Key, Robert


Having returned in several respects to my Methodist roots in Farnborough, Hampshire, and having lived and ministered in Norfolk for almost half a century (see CV below), I have been exploring the remarkable story of a great Norfolk preacher. So impressed by all I’ve discovered, I wish to share the story with you.

Read by myself, this is an early sermon preached by the Victorian Methodist preacher Robert Key (1805-76). Born on the Norfolk-Suffolk border, becoming a violent pugilistic coal heaver in Great Yarmouth, he was brought to Christ in 1823, eventually becoming a preacher among the Primitive Methodists. Described by his biographer Thomas Lowe as the ‘Norfolk Herald of the Cross’ and ‘Apostle of East Anglia’, Robert Key impressed his famous Baptist contemporary C. H. Spurgeon (1834-92): “We have been not a little stirred up, by reading this little book… His boldness and zeal win our cordial admiration.”

Robert Key’s extraordinary ministry of nearly fifty years – mainly throughout Norfolk, Suffolk and Essex – took him elsewhere in the UK, including London, Manchester, Hull, Sunderland and occasionally more distant locations. Within the Primitive Methodist circuit system, he would preach for extended periods in various mission stations. At the age of 25, this sermon was the preacher’s Farewell Sermon to the Mattishall Circuit, preached first at Cawston on 13 April 1830.

There is something wonderfully apostolic about seraphic Robert Key’s preaching. As Dr Martyn Lloyd-Jones (1899-1981) might have said (had he been aware of the preacher), Robert Key gave voice to an ‘essential evangelical’ Gospel in the Wesleyan mould. That said, without starting a controversial theological discussion, there’s nothing in the sermon that John Calvin would disapprove of. It sets out indeed, ‘the key to salvation’. Proclaiming ‘Salvation by Grace’, the wonders of the Saviour’s gracious redeeming love are coupled with warnings against the abuse of such grace (antinomianism): saved sinners are not ‘outlaws’.

At a time when vice, violence and social disorder were rampant in rural East Anglia (and doubtless elsewhere), the spiritual, moral and social impact of Primitive Methodism on communities was truly amazing. While the sad decline of Nonconformity in the 20th century led by the likes of liberal Primitive Methodist scholar Dr Arthur S. Peake (1865-1929) is a tragic story, the exploits of Robert Key and his brethren remain an inspiration for Christians at the present time. In our days of growing secular and multi-faith decadence, true Evangelicals of all persuasions would learn much from Robert Key.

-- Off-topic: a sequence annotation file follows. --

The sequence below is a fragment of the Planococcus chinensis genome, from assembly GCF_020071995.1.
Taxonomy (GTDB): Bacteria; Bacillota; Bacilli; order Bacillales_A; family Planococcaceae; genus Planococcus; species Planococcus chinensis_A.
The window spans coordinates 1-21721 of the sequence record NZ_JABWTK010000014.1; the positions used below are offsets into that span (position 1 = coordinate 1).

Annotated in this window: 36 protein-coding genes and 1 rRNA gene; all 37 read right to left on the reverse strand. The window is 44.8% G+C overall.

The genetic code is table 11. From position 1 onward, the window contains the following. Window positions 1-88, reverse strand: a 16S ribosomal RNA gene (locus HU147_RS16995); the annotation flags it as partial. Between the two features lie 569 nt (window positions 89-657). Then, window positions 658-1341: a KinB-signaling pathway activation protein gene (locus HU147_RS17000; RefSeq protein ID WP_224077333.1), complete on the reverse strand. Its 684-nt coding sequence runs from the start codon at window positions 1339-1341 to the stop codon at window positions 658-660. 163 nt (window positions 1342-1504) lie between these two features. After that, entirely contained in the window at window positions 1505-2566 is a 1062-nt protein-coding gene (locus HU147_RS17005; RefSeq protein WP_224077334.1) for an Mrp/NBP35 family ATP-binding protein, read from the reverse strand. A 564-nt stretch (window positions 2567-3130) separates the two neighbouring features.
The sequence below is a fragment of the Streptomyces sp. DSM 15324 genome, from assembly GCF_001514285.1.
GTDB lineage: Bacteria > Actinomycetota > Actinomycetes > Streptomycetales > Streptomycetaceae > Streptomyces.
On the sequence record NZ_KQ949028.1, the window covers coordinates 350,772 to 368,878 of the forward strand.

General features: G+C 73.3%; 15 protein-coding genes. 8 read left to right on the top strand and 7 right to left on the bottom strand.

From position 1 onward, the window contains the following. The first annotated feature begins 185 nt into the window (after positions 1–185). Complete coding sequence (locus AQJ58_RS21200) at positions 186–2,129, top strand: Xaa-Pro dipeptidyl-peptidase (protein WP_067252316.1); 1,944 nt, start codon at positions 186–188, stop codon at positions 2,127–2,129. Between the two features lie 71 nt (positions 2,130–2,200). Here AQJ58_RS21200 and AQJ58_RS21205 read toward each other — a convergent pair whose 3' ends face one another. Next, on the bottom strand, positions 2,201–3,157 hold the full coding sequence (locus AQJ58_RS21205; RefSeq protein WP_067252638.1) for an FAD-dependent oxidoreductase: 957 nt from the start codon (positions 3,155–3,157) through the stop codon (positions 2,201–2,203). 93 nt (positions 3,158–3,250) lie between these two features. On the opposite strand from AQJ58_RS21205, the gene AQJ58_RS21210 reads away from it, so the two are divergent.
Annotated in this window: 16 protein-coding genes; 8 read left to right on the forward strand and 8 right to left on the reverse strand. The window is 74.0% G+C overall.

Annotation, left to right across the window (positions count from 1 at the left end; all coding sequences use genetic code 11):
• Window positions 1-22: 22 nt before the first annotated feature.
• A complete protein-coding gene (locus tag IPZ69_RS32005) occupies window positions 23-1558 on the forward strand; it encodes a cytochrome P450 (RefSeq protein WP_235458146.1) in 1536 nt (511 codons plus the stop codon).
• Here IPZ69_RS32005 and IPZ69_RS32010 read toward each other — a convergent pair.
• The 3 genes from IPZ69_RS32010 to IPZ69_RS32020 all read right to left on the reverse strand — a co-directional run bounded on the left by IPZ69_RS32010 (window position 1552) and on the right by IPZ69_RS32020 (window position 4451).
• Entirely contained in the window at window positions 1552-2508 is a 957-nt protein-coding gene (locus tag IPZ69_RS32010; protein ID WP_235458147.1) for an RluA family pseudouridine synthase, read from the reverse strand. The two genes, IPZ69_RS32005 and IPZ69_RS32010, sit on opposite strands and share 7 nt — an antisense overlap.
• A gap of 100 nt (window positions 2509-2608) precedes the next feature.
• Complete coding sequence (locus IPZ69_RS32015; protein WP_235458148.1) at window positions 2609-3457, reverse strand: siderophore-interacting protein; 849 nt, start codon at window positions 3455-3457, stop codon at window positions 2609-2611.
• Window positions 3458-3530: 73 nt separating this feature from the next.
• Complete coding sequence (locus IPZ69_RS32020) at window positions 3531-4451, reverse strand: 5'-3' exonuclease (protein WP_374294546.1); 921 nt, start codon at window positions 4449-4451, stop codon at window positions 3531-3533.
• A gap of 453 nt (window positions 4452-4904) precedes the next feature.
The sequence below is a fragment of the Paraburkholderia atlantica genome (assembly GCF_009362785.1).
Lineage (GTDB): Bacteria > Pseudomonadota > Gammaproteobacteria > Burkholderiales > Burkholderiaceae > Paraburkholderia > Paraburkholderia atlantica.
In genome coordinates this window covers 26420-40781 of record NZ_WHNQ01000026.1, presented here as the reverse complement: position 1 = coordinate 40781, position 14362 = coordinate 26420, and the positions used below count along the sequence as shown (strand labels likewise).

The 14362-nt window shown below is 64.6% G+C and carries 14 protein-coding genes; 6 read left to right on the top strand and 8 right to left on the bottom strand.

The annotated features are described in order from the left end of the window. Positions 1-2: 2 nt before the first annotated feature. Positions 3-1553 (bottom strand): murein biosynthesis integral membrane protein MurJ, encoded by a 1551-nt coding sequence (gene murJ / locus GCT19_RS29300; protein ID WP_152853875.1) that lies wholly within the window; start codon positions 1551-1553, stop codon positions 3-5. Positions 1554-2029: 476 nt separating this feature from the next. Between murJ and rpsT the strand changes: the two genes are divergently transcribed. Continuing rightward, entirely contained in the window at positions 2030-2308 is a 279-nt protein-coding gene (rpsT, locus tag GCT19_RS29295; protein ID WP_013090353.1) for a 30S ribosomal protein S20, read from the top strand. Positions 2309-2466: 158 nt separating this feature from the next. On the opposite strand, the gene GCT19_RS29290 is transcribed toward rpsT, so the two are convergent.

The ‘key issue’ is of course the doctrine of the Inspiration of Holy Scripture. Seduced by the Higher Criticism emanating from Germany in the 19th century, Peake’s denial of biblical inspiration encouraged other Methodist leaders like Leslie Weatherhead, Donald Soper and John Vincent to pursue what at root was an anti-Christian agenda. John Wesley would disown these men for their liberal apostasy. There was nothing new in such departures from authentic Bible-based Christianity. In the late 17th century, the radical critical pioneer Jean Le Clerc (1657-1736) paved the way for later deviations from orthodoxy. His stance was refuted by the Protestant Dissenter (Presbyterian) Dr Edmund Calamy (1671-1732), whose impressive sermons on The Inspiration of the Holy Writings of the Old and New Testament (1710) remain a solid bulwark against error. It is significant that John Wesley held Calamy and other such Dissenters in great respect. In his affirmation of the Bible, Wesley’s claim to be homo unius libri (‘a man of one book’) was evidently shared by Robert Key.
Robert Key died in Norwich on 2 September 1876. His mortal remains were interred in Norwich Cemetery. They await the resurrection at the glorious return of our Lord Jesus Christ.

NOTE: I apologise that my voice does not match Robert Key’s powerful stentorian eloquence. Since no information about Key’s regional accent exists, I have resisted the temptation to use an ‘East Anglian’ voice!

YouTube sermon link:

The Revd Dr Alan C. Clifford

Dr Alan Clifford (b. 1941) hails from Farnborough, Hampshire. Reared in Methodism and converted in Anglicanism (1958), he embraced Puritanism through the influence of Dr D. Martyn Lloyd-Jones (1963). An engineering career at the Royal Aircraft Establishment and the RAF Institute of Aviation Medicine, Farnborough (1958–66) was terminated after God’s call to pastoral ministry. This led to university study (University of Wales, Bangor, 1966–69) and eventual ordination to the Congregational ministry (1969). He remains (since 1988) a minister-without-charge of the Presbyterian Church of Wales. Now retired, Alan pursued pastoral ministry in Northampton, Gateshead, Great Ellingham, Norfolk, and Norwich. Academic profile: BA (philosophy) 1969; MLitt (philosophy of religion) 1978; PhD (historical theology) 1983. An in-depth study of Arminianism and Calvinism, Dr Clifford’s doctoral thesis was published by Oxford University Press in 1990. Author of several books (and a few hymns) on this and related themes include biographies of John Calvin and the Huguenots, Dissenting tutor and hymn-writer Philip Doddridge and the Welsh Methodist preacher John Jones Talsarn. Richard Baxter and Dr Edmund Calamy have occupied his attention in recent years.
Returning in measure to his religious roots, Dr Clifford is currently exploring the Norfolk Primitive Methodist legacy of the Apostle of East Anglia, Robert Key.


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